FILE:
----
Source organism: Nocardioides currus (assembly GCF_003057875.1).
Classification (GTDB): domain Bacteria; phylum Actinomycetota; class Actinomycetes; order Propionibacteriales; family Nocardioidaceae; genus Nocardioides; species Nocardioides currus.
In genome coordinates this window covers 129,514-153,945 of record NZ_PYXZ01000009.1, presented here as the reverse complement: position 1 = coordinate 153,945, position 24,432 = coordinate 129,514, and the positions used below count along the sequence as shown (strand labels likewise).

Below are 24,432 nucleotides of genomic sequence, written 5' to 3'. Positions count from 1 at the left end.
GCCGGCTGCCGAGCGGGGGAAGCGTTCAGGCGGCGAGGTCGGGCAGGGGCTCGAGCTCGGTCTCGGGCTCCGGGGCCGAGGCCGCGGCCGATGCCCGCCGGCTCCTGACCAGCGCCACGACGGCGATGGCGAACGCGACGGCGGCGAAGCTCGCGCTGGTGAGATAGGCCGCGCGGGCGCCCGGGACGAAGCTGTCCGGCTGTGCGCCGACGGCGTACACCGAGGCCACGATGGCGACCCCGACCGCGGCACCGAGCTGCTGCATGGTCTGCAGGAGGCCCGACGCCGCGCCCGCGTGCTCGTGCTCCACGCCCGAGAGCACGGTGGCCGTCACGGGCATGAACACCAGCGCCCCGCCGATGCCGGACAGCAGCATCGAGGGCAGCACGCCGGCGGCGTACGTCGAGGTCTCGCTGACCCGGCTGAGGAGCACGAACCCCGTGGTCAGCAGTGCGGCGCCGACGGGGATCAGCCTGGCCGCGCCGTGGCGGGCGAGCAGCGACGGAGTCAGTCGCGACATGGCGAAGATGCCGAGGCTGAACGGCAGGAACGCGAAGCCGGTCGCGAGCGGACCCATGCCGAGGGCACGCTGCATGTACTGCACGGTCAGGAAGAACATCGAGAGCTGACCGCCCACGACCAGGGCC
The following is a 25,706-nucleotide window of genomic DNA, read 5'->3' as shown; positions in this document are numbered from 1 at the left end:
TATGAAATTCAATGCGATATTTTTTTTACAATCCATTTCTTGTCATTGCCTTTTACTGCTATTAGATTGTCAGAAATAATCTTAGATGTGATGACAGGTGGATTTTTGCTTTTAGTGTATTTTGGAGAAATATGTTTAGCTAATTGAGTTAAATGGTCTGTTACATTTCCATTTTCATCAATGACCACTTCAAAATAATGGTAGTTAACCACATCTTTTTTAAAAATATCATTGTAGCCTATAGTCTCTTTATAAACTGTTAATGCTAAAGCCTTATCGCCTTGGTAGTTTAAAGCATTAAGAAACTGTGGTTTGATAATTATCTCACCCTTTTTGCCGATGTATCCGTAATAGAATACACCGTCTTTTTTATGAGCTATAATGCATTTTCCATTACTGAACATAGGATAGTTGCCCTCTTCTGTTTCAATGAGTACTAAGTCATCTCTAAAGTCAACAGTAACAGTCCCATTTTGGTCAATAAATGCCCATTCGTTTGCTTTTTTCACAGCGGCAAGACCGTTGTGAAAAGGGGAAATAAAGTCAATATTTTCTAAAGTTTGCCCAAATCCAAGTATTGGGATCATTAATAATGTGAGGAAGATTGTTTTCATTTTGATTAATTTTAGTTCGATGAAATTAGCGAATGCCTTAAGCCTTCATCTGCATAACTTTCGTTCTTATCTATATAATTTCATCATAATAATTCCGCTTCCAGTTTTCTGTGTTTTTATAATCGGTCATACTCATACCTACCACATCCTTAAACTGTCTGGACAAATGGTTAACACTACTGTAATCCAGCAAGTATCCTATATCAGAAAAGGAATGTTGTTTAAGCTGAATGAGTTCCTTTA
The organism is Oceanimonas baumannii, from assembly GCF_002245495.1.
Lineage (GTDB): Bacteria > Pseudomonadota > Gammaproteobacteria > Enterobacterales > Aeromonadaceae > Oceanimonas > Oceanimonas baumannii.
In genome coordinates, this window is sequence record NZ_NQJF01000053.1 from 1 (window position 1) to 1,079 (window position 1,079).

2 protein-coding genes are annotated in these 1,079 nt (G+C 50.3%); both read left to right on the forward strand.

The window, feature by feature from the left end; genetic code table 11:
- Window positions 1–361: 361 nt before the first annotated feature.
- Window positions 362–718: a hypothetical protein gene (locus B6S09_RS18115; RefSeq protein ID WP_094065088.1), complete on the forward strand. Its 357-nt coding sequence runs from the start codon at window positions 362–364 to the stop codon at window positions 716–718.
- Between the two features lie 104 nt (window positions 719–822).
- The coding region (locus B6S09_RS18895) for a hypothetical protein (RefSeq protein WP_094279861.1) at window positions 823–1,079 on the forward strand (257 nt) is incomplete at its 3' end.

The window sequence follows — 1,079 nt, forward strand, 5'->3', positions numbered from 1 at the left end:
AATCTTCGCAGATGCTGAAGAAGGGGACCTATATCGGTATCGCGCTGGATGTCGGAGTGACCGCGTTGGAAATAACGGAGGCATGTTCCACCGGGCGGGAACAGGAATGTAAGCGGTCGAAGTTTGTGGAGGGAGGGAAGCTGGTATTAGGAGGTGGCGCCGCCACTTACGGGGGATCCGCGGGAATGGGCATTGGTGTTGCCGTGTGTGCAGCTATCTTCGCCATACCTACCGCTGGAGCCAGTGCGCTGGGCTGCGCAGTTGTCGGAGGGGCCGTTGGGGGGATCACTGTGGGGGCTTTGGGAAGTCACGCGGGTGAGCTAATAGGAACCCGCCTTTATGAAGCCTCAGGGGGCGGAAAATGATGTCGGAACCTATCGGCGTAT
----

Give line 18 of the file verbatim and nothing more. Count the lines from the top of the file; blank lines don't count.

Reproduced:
AATCTTCGCAGATGCTGAAGAAGGGGACCTATATCGGTATCGCGCTGGATGTCGGAGTGACCGCGTTGGAAATAACGGAGGCATGTTCCACCGGGCGGGAACAGGAATGTAAGCGGTCGAAGTTTGTGGAGGGAGGGAAGCTGGTATTAGGAGGTGGCGCCGCCACTTACGGGGGATCCGCGGGAATGGGCATTGGTGTTGCCGTGTGTGCAGCTATCTTCGCCATACCTACCGCTGGAGCCAGTGCGCTGGGCTGCGCAGTTGTCGGAGGGGCCGTTGGGGGGATCACTGTGGGGGCTTTGGGAAGTCACGCGGGTGAGCTAATAGGAACCCGCCTTTATGAAGCCTCAGGGGGCGGAAAATGATGTCGGAACCTATCGGCGTAT